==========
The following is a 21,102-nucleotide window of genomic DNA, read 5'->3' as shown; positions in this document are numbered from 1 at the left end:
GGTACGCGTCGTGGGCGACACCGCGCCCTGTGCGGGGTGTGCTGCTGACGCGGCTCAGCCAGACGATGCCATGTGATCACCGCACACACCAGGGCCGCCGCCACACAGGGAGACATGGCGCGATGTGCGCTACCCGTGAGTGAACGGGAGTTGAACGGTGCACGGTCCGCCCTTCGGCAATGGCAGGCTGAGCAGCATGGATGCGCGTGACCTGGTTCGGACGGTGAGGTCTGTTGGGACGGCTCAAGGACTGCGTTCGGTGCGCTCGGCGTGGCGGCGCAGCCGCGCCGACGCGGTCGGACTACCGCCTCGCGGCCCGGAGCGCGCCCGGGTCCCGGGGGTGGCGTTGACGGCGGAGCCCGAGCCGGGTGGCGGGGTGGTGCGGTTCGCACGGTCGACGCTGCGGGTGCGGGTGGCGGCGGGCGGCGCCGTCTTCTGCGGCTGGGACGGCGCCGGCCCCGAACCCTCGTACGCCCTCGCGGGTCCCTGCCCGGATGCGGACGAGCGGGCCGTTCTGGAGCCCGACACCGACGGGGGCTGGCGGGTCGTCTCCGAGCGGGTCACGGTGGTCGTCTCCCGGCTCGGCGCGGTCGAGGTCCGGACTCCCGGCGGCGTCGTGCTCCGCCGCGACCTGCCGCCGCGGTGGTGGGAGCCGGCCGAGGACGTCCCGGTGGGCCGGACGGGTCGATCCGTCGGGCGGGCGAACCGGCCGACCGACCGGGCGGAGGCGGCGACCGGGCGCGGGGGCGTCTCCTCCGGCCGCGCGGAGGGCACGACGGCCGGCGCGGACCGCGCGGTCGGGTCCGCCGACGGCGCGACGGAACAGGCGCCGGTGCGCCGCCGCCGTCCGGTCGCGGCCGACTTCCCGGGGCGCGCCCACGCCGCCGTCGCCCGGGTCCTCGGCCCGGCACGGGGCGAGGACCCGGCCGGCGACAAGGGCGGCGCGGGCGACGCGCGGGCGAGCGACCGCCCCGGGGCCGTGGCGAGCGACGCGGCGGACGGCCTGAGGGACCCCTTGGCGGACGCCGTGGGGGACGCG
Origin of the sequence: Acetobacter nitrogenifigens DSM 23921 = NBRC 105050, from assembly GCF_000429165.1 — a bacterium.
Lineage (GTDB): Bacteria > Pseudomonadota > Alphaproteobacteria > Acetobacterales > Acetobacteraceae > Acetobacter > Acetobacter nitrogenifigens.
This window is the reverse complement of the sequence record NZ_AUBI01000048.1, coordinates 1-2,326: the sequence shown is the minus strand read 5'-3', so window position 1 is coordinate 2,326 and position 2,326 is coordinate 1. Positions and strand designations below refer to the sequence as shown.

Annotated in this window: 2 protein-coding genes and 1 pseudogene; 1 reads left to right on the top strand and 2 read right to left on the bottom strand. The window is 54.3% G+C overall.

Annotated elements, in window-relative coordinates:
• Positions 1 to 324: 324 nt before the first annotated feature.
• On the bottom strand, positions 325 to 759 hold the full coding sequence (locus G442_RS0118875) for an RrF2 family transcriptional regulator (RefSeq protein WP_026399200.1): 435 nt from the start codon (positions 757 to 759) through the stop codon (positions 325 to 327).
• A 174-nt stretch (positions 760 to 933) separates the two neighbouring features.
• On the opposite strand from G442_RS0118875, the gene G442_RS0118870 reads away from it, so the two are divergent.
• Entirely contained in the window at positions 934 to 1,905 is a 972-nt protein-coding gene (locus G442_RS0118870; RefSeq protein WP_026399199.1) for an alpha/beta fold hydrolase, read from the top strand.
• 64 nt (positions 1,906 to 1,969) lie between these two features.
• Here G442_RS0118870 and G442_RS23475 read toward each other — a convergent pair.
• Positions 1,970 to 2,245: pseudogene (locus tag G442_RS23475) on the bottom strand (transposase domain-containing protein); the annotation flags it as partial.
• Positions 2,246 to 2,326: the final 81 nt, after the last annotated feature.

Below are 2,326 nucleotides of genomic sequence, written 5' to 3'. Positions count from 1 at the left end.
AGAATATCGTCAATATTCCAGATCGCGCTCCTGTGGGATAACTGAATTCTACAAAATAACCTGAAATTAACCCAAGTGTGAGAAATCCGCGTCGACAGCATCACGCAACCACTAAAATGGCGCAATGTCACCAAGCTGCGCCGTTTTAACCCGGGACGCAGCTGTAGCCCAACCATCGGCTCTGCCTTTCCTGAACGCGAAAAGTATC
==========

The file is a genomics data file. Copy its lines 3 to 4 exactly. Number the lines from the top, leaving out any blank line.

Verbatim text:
Origin of the sequence: Acetobacter nitrogenifigens DSM 23921 = NBRC 105050, from assembly GCF_000429165.1 — a bacterium.
Lineage (GTDB): Bacteria > Pseudomonadota > Alphaproteobacteria > Acetobacterales > Acetobacteraceae > Acetobacter > Acetobacter nitrogenifigens.